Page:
“Hey, don’t I know you?”

“No.” Did he? Did the guy recognize him? Would everybody in town find out he was Chet Arthur, parent killer?

“Yeah, yeah. You were in the newspapers, what, ten years ago?”

It was twelve years ago, and this guy had him pegged. Lousy press, saying he killed his parents because he was high on drugs. They didn’t care about the abuse, did they? And this guy wouldn’t, either.

The nice thing about backflashes is they create mystery. You don’t give all the info at once, leaving the reader wanting to know more. You make them wait until the next backflash, and the next…as they feverishly turn the pages!

Hey, Butt Out! I’m Reading Here©

by Robert Dugoni, bestselling thriller writer and writing coach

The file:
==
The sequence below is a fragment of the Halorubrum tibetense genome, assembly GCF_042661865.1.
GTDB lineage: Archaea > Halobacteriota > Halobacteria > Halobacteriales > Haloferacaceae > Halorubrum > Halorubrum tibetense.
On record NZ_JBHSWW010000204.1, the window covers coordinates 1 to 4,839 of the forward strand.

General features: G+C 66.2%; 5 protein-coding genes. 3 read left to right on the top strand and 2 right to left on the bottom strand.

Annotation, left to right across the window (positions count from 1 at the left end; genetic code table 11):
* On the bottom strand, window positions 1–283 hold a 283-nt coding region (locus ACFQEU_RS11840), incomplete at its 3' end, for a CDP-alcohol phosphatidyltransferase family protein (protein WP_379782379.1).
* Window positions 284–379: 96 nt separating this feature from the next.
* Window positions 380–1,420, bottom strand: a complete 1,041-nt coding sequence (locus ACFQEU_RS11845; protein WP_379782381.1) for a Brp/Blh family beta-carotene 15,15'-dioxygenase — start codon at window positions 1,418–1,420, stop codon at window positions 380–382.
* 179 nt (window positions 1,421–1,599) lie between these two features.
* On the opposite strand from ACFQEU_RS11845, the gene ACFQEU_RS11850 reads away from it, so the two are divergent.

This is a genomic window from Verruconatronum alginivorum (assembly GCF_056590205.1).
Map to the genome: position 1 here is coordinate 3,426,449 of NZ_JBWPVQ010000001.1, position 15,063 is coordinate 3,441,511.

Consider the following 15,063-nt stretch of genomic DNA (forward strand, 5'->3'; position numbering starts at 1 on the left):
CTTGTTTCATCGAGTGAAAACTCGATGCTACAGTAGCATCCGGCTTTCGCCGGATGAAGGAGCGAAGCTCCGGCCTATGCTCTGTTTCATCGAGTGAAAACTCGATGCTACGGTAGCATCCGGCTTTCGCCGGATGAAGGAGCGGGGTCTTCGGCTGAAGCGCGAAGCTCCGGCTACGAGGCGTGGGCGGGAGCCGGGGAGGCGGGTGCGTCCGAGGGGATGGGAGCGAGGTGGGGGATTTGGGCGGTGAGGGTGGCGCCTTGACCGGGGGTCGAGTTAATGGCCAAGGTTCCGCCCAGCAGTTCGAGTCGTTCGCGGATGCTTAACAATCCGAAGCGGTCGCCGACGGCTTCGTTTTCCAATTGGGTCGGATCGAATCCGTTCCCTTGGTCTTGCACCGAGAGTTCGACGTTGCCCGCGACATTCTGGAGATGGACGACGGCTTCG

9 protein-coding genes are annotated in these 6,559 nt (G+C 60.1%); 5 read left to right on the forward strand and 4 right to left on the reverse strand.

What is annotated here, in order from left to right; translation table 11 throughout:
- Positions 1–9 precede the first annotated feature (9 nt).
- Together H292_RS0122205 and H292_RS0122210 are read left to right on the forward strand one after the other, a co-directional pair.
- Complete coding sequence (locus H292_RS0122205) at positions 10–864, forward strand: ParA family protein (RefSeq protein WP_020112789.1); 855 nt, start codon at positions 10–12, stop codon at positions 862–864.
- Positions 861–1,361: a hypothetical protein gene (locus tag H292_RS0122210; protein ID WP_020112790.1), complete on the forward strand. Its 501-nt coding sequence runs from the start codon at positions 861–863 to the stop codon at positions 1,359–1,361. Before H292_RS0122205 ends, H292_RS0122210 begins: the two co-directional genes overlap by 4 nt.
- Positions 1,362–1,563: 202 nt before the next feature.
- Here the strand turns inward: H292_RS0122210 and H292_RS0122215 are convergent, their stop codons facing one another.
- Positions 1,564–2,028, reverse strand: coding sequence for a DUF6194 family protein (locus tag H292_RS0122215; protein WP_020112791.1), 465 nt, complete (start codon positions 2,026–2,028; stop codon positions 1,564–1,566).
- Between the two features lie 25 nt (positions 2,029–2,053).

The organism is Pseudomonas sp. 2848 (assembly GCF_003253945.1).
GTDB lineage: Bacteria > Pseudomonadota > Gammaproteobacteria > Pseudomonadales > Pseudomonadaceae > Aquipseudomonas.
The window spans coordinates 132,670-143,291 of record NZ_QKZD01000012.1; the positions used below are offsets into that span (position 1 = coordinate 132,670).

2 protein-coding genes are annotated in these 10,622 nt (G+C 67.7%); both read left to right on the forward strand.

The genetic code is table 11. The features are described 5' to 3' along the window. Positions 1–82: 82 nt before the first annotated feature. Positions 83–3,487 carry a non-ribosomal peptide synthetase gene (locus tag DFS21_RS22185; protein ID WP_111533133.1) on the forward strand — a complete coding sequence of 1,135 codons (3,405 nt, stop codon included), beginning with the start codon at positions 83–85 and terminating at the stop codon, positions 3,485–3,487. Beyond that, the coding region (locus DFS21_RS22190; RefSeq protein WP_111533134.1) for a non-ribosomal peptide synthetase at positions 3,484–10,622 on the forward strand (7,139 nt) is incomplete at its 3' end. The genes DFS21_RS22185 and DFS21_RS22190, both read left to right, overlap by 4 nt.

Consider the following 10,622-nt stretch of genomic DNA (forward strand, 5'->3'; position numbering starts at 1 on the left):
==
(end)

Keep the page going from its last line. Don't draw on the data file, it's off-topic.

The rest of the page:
[Note from Jodie: I’m going crazy with last-minute preparations for my big move across the country
in a few days, so bestselling thriller author and writing instructor Robert Dugoni is filling in for me today. Take it away, Bob!]

I raise more than a few eyebrows when I teach, and that’s usually a good sign. I know I’ve got my students thinking. The first collective class-eyebrow-arch comes when I stand up and say, “No one can teach you how to write.” Students who’ve paid good money to be in one of my seminars or workshops begin to have immediate heart palpitations until I add, “But I can teach you how to teach yourselves how to write.”

So what do I mean by this?